Online activists launch Will enough people care?

By Cale Guthrie Weissman , written on June 11, 2013

From The News Desk

After learning that the National Security Agency may be engaged in a mammoth program to mine vast amounts of telecommunications data to facilitate terrorism investigations, snooping on phone calls, and monitoring Americans' online behavior, activists drafted a formal letter and petition demanding that Congress halt these activities. The coalition launched this morning and quickly lined up the support of open-access powerhouses like the Electronic Frontiers Foundation, Mozilla, the ACLU, and the World Wide Web Foundation.

The letter called for the immediate halt of the government sanctioned surveillance programs that came to light last week. It reads: “We are calling on Congress to take immediate action to halt this surveillance and provide a full public accounting of the NSA's and the FBI's data collection programs.”

Beyond just halting this specific program, is also calling for dramatic action to ensure that nothing like this happens again. This includes reform of both the FISA Amendment Act and the USA PATRIOT Act, the formation of a new congressional investigative committee to "reveal to the public the extent of domestic spying," as well as general accountability for all public servants involved.

Rainey Reitman, the Electronic Frontier Foundation’s activism director, sees further involvement from the public as necessary to keep the initiative moving forward. One idea she divulged was a campaign “where people actually pick up their phones and call Washington.”

It goes without saying that the organization will have its work cut out for it, and the biggest roadblock, ironically, may be public opinion about whether NSA surveillance is a necessity to maintain public safety. One recent Washington Post-Pew Poll claims that 45 percent of all Americans are okay with the government monitoring online activities, if it prevents another terrorist attack. In addition, 56 percent of Americans felt that the NSA accessing telephone call records of millions of citizens to be "acceptable."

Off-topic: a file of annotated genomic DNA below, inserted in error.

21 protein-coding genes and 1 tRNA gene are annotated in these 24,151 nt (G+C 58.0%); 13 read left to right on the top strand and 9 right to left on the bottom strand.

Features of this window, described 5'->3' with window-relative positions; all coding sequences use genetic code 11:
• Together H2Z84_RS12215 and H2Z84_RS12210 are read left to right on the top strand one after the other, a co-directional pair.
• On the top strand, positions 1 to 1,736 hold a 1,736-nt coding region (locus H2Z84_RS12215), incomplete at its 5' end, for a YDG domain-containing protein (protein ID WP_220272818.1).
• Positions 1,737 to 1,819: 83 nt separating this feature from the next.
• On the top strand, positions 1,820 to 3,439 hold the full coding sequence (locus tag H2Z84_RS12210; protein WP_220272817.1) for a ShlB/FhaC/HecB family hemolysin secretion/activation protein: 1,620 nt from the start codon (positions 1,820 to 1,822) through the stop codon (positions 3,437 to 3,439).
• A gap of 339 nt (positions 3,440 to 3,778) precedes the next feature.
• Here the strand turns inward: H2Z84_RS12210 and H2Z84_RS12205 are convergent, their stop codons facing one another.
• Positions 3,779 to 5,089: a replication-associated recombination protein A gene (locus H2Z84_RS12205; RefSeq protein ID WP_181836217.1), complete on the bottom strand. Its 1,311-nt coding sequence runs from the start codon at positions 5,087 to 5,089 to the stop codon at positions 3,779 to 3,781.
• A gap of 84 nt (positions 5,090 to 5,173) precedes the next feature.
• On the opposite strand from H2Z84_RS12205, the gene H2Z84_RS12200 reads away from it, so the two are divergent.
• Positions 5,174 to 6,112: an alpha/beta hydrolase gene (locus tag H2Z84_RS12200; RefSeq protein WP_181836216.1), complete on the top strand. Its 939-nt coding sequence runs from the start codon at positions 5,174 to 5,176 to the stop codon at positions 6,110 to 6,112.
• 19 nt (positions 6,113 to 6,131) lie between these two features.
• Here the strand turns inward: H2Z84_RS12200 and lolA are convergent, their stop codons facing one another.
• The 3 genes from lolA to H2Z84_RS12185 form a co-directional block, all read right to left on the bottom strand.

The coalition is already working to  interrogate the conventional wisdom of "more surveillance equals fewer terrorists and a safer country." Julian Sanchez of the Cato Institute consider this and other such polls as just plain unhelpful with the problems at hand. "It’s like asking, are you willing to pay more taxes to be safer? In the abstract that question is meaningless," he explained. "How much more are we paying? And how much safer is it making us?"

Joshua Levy of Free Press Action Fund went even further along those lines, saying that if Americans really knew the extent of these programs they would unquestionably be outraged. "That’s one of the reasons why this coalition has launched," he said, "to cut through the noise."

Throughout today's press conference, many involved alluded to whether large Internet companies would join the campaign. Alex Fowler of Mozilla was optimistic on this count. “On an individual level we had a number of conversations with people in the entrepreneurial community," Fowler said. "And I think there is a growing sense of concern and outrage. “ However, no official affiliations with any Silicon Valley giants have been announced. Fowler and the others believe that the inclusion of online powerhouses is a distinct possibility. “We will be working with them to bring them in,” he explained.

If is able to enlist the ranks of companies like Google and Facebook, then perhaps we’d be able to see real momentum for his campaign. Until then, there are a lot of unanswered questions, in particular concerning how Congress will responds to this letter, and whether Levy is correct in his assertion that Americans will not accept the compromise of online privacy as the status quo.

[Image via EFF]